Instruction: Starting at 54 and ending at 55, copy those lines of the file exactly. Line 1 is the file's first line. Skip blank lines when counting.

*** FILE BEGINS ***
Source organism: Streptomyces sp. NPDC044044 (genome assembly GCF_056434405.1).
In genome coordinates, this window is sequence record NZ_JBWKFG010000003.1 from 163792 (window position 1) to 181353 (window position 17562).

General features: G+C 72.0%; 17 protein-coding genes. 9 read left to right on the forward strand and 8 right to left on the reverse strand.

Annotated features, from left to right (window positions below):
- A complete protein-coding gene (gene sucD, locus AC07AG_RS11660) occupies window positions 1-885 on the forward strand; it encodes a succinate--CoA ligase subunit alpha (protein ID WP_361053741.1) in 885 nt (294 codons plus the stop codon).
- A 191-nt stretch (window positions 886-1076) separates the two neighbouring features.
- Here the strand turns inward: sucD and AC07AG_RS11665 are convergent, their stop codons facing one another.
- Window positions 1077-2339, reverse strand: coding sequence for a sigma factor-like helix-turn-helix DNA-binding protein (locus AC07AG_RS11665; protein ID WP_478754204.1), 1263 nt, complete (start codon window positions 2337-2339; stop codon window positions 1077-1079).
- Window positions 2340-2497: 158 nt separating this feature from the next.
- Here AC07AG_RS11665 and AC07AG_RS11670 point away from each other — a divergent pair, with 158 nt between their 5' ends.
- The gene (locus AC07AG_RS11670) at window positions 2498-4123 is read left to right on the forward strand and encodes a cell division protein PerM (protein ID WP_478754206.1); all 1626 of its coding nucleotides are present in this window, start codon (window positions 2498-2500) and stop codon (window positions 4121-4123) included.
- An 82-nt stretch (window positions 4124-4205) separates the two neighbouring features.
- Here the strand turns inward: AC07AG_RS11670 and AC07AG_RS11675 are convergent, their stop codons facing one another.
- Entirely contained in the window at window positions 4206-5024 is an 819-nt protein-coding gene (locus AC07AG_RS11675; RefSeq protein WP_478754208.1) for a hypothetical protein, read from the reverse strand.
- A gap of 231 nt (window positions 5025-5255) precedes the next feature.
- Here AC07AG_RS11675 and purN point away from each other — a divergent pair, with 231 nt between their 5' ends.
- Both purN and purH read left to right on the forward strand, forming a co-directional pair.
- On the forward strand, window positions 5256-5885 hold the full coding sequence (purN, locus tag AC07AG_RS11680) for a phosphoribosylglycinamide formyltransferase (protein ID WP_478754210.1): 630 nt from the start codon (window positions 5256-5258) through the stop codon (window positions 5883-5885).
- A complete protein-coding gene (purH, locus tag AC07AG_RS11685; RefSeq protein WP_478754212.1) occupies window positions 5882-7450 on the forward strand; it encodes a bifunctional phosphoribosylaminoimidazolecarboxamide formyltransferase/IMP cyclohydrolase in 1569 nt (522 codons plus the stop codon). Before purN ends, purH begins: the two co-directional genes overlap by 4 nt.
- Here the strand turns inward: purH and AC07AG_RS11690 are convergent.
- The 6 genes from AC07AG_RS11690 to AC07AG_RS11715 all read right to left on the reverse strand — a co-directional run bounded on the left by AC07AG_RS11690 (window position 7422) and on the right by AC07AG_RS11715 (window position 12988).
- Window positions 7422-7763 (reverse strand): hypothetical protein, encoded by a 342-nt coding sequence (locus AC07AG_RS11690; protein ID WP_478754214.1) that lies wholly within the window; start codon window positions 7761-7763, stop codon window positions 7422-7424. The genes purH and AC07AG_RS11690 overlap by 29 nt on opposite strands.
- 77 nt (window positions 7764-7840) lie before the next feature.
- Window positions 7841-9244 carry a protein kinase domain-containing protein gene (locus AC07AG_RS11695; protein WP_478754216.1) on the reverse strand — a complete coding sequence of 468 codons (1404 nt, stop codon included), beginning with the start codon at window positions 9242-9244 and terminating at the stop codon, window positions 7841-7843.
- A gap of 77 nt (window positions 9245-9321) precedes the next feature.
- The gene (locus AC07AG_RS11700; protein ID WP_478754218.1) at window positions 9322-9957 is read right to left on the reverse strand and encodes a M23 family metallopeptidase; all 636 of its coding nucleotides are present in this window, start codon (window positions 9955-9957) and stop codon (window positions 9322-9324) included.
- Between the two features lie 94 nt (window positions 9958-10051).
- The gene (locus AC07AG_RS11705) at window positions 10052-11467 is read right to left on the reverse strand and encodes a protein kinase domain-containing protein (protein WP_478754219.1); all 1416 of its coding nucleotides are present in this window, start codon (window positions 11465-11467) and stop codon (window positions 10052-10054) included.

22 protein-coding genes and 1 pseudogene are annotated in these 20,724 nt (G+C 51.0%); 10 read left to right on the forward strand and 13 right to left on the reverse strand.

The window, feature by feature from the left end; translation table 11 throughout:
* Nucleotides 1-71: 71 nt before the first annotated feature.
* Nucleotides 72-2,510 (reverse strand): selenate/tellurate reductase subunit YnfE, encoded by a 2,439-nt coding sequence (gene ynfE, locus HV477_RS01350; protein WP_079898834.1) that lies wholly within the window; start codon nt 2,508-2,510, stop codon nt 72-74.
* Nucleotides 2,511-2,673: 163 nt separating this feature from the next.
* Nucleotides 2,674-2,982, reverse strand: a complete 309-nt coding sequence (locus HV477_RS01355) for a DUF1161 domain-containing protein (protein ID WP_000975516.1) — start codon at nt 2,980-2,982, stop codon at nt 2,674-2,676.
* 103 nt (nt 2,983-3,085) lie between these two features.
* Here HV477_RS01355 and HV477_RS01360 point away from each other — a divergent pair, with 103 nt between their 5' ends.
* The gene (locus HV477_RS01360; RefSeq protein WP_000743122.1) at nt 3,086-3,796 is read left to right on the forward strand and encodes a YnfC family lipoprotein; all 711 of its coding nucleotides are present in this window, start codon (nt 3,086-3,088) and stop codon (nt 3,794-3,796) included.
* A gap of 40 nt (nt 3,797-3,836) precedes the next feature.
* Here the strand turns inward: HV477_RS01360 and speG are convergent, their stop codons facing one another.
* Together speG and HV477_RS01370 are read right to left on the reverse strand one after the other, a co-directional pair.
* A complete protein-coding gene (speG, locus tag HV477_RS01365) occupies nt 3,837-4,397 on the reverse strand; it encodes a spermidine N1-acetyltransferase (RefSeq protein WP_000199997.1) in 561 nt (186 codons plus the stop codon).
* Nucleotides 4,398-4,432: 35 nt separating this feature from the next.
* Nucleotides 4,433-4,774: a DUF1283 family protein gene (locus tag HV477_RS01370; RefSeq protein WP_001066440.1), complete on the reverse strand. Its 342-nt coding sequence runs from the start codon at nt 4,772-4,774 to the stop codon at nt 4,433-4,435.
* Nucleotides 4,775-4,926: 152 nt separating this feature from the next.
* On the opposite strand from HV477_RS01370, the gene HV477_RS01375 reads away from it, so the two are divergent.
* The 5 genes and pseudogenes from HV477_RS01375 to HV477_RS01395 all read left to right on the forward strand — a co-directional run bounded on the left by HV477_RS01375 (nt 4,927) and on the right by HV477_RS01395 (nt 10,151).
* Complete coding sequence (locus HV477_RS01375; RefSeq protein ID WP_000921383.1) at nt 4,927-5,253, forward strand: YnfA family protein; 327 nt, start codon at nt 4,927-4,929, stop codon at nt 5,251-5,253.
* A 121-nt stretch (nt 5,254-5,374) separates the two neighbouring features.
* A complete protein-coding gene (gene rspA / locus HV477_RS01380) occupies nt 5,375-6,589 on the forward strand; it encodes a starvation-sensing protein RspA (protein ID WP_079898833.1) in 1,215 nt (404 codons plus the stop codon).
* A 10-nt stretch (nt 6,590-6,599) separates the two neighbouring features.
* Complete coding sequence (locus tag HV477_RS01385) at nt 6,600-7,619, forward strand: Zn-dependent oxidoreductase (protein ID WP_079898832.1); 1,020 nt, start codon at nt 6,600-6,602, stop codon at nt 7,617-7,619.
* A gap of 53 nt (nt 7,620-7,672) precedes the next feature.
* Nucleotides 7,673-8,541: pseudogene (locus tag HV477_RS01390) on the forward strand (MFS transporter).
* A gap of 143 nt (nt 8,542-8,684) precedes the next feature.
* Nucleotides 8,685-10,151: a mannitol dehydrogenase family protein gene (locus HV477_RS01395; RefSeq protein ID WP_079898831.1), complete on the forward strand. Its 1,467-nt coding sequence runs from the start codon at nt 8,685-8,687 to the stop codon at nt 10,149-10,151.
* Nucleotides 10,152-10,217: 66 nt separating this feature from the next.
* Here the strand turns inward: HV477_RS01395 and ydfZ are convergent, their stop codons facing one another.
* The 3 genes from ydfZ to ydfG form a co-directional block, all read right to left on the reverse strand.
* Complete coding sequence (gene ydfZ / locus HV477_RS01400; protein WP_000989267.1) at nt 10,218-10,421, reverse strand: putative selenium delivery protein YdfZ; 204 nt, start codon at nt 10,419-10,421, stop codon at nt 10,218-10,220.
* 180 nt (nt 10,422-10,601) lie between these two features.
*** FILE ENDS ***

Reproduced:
* A gap of 143 nt (nt 8,542-8,684) precedes the next feature.
* Nucleotides 8,685-10,151: a mannitol dehydrogenase family protein gene (locus HV477_RS01395; RefSeq protein ID WP_079898831.1), complete on the forward strand. Its 1,467-nt coding sequence runs from the start codon at nt 8,685-8,687 to the stop codon at nt 10,149-10,151.